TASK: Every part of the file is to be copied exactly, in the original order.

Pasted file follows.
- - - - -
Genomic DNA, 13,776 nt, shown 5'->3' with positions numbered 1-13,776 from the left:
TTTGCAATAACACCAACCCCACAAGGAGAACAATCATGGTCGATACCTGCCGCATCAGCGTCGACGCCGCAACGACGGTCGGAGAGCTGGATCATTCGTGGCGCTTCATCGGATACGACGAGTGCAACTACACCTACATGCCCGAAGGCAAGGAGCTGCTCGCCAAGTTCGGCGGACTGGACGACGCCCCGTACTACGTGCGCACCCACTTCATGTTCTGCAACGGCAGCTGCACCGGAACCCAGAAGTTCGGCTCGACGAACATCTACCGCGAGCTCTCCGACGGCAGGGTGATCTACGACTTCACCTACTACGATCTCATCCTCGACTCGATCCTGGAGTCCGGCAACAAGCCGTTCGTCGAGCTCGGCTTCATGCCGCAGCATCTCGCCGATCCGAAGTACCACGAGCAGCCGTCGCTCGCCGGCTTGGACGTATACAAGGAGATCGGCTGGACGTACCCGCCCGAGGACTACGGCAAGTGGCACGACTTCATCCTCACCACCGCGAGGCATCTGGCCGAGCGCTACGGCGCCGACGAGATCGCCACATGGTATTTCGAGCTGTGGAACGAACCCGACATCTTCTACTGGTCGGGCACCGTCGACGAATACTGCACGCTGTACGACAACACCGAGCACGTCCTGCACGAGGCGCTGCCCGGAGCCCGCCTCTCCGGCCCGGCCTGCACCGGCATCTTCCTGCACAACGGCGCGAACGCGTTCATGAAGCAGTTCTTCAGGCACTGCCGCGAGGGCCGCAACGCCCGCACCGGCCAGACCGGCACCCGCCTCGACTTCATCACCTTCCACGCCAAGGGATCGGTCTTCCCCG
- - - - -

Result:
Genomic DNA, 13,776 nt, shown 5'->3' with positions numbered 1-13,776 from the left:
TTTGCAATAACACCAACCCCACAAGGAGAACAATCATGGTCGATACCTGCCGCATCAGCGTCGACGCCGCAACGACGGTCGGAGAGCTGGATCATTCGTGGCGCTTCATCGGATACGACGAGTGCAACTACACCTACATGCCCGAAGGCAAGGAGCTGCTCGCCAAGTTCGGCGGACTGGACGACGCCCCGTACTACGTGCGCACCCACTTCATGTTCTGCAACGGCAGCTGCACCGGAACCCAGAAGTTCGGCTCGACGAACATCTACCGCGAGCTCTCCGACGGCAGGGTGATCTACGACTTCACCTACTACGATCTCATCCTCGACTCGATCCTGGAGTCCGGCAACAAGCCGTTCGTCGAGCTCGGCTTCATGCCGCAGCATCTCGCCGATCCGAAGTACCACGAGCAGCCGTCGCTCGCCGGCTTGGACGTATACAAGGAGATCGGCTGGACGTACCCGCCCGAGGACTACGGCAAGTGGCACGACTTCATCCTCACCACCGCGAGGCATCTGGCCGAGCGCTACGGCGCCGACGAGATCGCCACATGGTATTTCGAGCTGTGGAACGAACCCGACATCTTCTACTGGTCGGGCACCGTCGACGAATACTGCACGCTGTACGACAACACCGAGCACGTCCTGCACGAGGCGCTGCCCGGAGCCCGCCTCTCCGGCCCGGCCTGCACCGGCATCTTCCTGCACAACGGCGCGAACGCGTTCATGAAGCAGTTCTTCAGGCACTGCCGCGAGGGCCGCAACGCCCGCACCGGCCAGACCGGCACCCGCCTCGACTTCATCACCTTCCACGCCAAGGGATCGGTCTTCCCCG